And then there was the storm that swept through Yakima on July 8, which wreaked havoc throughout the stadium. Boise Hawks broadcaster Mike Safford was a witness to the carnage, and sent along the following email:
Here is a look at Yakima’s BP cage after it took a wild ride down the street in last night’s thunderstorm…
It was found on Pacific Avenue in Yakima after the storm.
I’m not sure that anyone could have curtailed a calamitous event such as the above — not even Spiderman. Last I saw that guy, he was wandering around the visiting dugout during a Charlotte Knights game.
Toward the end of the season, several teams are staging “Bobblection” promotions in which fans get to choose either an Obama or Romney bobblehead. Supplies are limited, and the evening’s winner is he whose bobblehead supply runs out first. I’ll certainly be covering these exercises in American democracy as they occur, but in the meantime let’s take a look at even more absurd promotion being staged by the Stockton Ports on June 15th.
Yes, fans will have the chance to sit on the face of either Obama or Romney. These items are unique pieces of political pop culture ephemera and should be valued as such, but the premise is admittedly a little confusing. The thinking here is that you would want to sit on the face of the candidate you DON’T support. Hence, the #SitOnMitt hashtag under Obama and the #BunsOnObama tag beneath Romney.
The promotion inspired a spirited discussion on the team’s Facebook page, with many fans arguing that baseball and politics just don’t mix. But one Kevin Rager delivered the most cogent remark: “in all honestly both are butt munchers,” he wrote.
Partisan politics have always been a fact of American life, but recently the Birmingham Barons hearkened back to a much less divisive era. The annual Rickwood Classic was held on Wednesday afternoon (in which the team returns to its old Rickwood Field home), and this year’s theme was WWII-era baseball. Check out the beautiful posters created for the event, which drew a lot of fan interest when I first posted them on Twitter:
And, more and more often, teams are staging promotions to eras that NEVER existed. On June 8th, the Northwest Arkansas Naturals’ “What Could’ve Been Night” will imagine a reality in which the team went by the name of “Thunder Chickens.”
These t-shirts will be available for this day only:
And here are the chicken-scratch hats. One of these should be sent to Axl Rose so that he can update his wardrobe.
I am missing this promotion by one day (I’ll be visiting the Naturals on June 9), but I hope the team sets aside some Thunder Chickens gear for me. It will be a nice complement to my Bowling Green Cave Shrimp t-shirt.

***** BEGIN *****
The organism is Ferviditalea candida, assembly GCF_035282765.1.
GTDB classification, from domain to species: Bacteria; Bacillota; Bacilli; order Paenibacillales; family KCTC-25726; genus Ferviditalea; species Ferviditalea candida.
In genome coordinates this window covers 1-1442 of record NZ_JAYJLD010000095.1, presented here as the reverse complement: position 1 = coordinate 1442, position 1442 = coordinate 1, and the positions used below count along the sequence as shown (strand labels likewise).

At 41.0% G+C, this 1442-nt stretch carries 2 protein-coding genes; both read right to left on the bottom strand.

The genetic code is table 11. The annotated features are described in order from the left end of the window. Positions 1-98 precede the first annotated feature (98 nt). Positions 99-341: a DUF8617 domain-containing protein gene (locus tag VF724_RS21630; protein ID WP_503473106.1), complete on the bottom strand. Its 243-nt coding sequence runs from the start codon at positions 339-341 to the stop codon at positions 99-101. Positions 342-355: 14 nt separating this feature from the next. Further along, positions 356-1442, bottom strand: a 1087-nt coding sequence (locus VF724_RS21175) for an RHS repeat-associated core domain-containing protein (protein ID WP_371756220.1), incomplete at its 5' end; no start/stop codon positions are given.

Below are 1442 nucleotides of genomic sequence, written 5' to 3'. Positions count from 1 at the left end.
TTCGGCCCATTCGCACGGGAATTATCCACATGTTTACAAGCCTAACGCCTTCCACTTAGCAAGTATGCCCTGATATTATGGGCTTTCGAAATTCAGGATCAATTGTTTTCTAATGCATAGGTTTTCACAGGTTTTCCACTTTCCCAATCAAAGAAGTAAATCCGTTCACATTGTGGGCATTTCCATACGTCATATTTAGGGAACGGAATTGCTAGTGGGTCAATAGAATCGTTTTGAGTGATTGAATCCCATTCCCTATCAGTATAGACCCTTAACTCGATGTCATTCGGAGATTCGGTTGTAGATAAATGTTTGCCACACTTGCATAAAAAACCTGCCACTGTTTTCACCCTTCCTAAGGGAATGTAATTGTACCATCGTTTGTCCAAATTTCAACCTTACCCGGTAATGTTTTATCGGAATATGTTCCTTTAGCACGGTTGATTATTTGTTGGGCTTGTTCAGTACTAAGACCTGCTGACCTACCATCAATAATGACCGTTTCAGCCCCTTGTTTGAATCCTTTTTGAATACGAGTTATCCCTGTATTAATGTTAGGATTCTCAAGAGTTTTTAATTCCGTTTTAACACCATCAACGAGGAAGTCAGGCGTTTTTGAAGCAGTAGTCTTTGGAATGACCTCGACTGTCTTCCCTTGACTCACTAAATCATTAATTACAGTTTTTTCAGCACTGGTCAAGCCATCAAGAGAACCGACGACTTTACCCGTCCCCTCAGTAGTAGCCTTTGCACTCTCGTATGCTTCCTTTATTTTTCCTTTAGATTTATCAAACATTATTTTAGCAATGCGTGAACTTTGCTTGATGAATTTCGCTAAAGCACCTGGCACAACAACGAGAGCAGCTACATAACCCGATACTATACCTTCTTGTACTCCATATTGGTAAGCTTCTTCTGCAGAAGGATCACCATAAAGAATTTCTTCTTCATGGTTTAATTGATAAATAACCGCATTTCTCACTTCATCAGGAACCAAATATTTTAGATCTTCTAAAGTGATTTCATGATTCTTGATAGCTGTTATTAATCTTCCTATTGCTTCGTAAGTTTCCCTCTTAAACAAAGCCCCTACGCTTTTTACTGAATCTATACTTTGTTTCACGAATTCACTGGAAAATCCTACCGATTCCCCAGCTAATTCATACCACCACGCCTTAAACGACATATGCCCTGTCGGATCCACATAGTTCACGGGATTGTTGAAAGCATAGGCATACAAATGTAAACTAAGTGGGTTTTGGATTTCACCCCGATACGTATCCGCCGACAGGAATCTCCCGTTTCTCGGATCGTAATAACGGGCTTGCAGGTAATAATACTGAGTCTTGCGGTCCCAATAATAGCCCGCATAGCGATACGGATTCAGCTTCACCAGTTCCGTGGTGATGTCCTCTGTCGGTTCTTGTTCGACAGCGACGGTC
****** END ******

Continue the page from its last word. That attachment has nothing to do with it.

Finally, you may remember my post about the Quad Cities River Bandits photo jerseys, which will feature a collage of cancer survivors. Last week, the Gwinnett Braves announced that they would be doing a photo jersey promotion as well. Their take on it is that it will be a Fan Appreciation Day promo that features — who else? — the fans.
G-Braves fans will have the opportunity to have an image of their face featured on the back of replica jerseys which will be given out to the first 2,000 fans on that night, courtesy of Coolray Heating and Cooling. The images will be embedded as half-inch squares creating a mosaic in the uniform number 12 on the back of the jersey.
Another unique aspect is that fans will not know if they have been selected to be featured on the jersey. Fans will have to “like” the G-Braves post of the Fan Appreciation Night story to be considered to be featured on the giveaway. Approximately 390 faces will be featured, but fans will have to come to the game in order to see if they have won!
Great stuff, right? I’m always writing about great stuff. It’s what I do.
I’ve got a healthy-sized stash of odds and ends Florida road trip content, and I’ll get to it as soon as I possibly can. But today’s post will be a good ol’ fashioned bouillabaisse (a word that I can no longer spell on the first attempt) featuring a mere fraction of the Minor League happenings that are fit to “print”. I can only do so much.
Let’s start with the Stockton Ports, who last season found success with their Rolling Stones theme jerseys. This year’s honoree was Johnny Cash, and the team wore — what else? — black jerseys.
Rickey Henderson, in town as an Oakland A’s roving instructor, was into it:
James Garner and his Cash tribute band provided the entertainment, and according to Ports director of marketing Jeremy Neisser they were “unbelievably amazing.”